On a Sunday afternoon in early June, Louis Smith and his friend Solis Juarez-Love browsed the racks at Safe Combinations, a new thrift shop in Portland.
It isn’t just any thrift shop, though. It was created by the nonprofit Maine TransNet with people like Smith and Juarez-Love in mind — transgender and nonbinary folks who are looking for a safe, welcoming and ungendered space to try on and buy affordable clothing.
Smith gravitated toward a red dress with white flowers. After a few seconds, he put the dress back on the rack and continued shopping, casually chatting with Juarez-Love and Kai Cardinal, the thrift store manager. He made his way back to the dress.
“I just keep coming back to this,” Smith said while holding up the dress.
“Grab it! Take it, take it!” Juarez-Love encouraged him.
Smith said it’s not something he would normally wear, but lately he’s been curious to experiment with his wardrobe.
“I think I’m like taking like androgyny in like baby steps,” he said. “I’m getting there.”
Cardinal, the shop manager, encouraged him to try it on. Smith considered this, appearing unsure as he looked back at the dress and then to Cardinal. Finally, he smiled and agreed to give it a try.
Smith and Juarez-Love headed to the dressing room. Cardinal said the freedom to experiment and try on whatever you want is exactly why Safe Combinations exists. All of the donated clothing is organized by type — tops, bottoms, shoes — and there are no male or female sections.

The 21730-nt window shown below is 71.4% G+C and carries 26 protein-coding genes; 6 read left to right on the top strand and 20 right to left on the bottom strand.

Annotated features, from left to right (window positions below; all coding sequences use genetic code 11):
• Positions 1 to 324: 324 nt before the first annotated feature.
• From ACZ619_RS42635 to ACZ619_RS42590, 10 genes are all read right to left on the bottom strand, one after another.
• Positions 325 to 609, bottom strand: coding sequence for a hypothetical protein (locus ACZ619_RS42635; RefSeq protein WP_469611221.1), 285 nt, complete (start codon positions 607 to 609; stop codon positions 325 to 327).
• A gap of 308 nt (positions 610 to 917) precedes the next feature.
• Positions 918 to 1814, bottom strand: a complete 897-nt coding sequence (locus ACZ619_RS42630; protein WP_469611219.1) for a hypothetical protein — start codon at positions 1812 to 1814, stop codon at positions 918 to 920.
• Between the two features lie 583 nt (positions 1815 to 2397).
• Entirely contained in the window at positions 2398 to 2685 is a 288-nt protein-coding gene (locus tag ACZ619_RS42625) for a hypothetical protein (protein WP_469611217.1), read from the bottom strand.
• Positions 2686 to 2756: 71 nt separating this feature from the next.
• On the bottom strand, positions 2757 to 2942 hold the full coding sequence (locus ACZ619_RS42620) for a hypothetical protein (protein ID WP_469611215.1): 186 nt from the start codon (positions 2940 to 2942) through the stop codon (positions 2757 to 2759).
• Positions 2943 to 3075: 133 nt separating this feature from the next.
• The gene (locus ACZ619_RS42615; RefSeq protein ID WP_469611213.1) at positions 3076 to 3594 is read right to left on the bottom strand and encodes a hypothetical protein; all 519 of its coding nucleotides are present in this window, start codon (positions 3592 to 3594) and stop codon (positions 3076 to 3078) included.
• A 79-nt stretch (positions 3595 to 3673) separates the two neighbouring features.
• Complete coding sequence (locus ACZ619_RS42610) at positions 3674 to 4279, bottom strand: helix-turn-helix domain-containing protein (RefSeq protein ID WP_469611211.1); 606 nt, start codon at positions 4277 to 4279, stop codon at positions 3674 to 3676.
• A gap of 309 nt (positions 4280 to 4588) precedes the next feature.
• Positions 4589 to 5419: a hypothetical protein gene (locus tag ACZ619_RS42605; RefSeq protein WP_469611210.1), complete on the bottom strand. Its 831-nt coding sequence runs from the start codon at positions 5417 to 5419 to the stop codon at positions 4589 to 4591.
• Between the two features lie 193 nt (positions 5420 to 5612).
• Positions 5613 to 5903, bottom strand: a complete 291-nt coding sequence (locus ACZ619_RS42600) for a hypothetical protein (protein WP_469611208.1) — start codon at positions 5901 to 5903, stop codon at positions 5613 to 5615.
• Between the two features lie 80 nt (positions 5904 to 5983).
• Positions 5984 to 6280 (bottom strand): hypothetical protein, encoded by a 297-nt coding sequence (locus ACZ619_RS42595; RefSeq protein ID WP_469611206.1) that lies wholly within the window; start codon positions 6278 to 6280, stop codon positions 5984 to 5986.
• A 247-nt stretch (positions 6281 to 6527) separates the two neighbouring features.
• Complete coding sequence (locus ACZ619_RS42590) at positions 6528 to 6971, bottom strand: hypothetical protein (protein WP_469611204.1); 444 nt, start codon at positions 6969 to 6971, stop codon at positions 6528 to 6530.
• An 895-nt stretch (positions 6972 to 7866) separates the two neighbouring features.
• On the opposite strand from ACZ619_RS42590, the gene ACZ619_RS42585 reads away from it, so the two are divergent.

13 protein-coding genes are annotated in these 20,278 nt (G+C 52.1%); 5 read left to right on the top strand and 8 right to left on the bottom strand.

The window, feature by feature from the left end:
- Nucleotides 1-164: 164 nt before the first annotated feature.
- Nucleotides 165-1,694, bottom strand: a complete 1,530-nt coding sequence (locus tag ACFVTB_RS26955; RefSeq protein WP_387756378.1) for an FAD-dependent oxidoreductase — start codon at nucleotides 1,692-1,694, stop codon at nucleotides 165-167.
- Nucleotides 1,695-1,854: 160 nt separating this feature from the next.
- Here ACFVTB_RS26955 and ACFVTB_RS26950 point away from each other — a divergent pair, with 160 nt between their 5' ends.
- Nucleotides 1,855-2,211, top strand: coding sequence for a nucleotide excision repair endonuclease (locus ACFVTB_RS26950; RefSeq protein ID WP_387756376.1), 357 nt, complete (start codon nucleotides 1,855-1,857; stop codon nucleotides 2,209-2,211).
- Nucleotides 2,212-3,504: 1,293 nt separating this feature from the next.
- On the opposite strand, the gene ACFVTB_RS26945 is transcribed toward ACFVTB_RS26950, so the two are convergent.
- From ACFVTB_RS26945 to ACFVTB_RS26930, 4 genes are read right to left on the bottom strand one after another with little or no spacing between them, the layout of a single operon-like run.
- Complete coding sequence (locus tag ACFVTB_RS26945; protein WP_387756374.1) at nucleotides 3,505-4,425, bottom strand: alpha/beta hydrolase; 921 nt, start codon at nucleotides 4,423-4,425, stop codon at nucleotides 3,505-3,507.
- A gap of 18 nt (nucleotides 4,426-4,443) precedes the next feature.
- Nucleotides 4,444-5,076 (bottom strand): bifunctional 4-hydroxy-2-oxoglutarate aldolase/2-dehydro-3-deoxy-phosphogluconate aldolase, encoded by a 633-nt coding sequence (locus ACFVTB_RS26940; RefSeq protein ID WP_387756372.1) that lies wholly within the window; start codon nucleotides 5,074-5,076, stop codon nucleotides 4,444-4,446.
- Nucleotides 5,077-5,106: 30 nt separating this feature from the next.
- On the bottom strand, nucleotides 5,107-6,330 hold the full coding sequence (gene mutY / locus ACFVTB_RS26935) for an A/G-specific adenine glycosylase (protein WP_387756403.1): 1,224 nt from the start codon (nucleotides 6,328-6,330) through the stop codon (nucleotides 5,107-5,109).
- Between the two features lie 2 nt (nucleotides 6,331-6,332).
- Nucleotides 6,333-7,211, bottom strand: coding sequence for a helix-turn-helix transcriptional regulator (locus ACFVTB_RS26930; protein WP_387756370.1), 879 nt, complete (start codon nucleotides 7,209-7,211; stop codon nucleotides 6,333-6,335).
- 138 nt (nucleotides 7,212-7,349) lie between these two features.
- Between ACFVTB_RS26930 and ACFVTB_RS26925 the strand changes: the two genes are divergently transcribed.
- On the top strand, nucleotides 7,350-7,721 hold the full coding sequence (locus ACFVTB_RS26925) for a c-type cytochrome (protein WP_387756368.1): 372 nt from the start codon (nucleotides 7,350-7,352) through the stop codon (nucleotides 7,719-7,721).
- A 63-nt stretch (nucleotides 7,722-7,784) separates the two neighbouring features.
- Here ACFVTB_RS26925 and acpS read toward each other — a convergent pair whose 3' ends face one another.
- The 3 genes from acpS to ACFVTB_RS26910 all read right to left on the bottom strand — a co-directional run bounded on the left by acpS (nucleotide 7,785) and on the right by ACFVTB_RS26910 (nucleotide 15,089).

“Part of the process for this was deciding how to best rack everything as ungender divided as possible,” Cardinal said. “We encourage folks who have a nice big dressing room to try everything on as they go. It can be hard to figure out your sizing when you start transitioning and start presenting in different ways.”
Cardinal said Maine TransNet decided to open Safe Combinations after years of hearing about negative shopping experiences, including harassment, from the transgender community in Maine.
Juarez-Love said he’s felt nervous and scared shopping at some stores in the past. But not here.
“I can feel comfortable and safe [here], kind of looking at whatever I want to look at without people looking at me and wondering what I’m doing and wondering what I’m doing like in their section,” Juarez-Love said.
“I think every trans person has a story like that, especially early into transition, where you get told ‘no,’ or you get stared at, or you get treated poorly,” Cardinal said. “It can be a very dysphoric experience to go through and shop at a regular outlet store or at another thrift shop because it’s very public. And it can feel like the whole world watching you.”
Hazel Johnson, a Maine TransNet volunteer, said having an affirming place to shop is extremely important for trans people as they begin to transition.
“You can go into any old shop and buy a shirt that is going to fit you and cover you and do its job. But it’s hard to go into a place and find something that is going to make you feel like yourself,” Johnson said.
It’s also expensive to purchase an entirely new wardrobe, Johnson said, on top of any costs associated with a medical transition.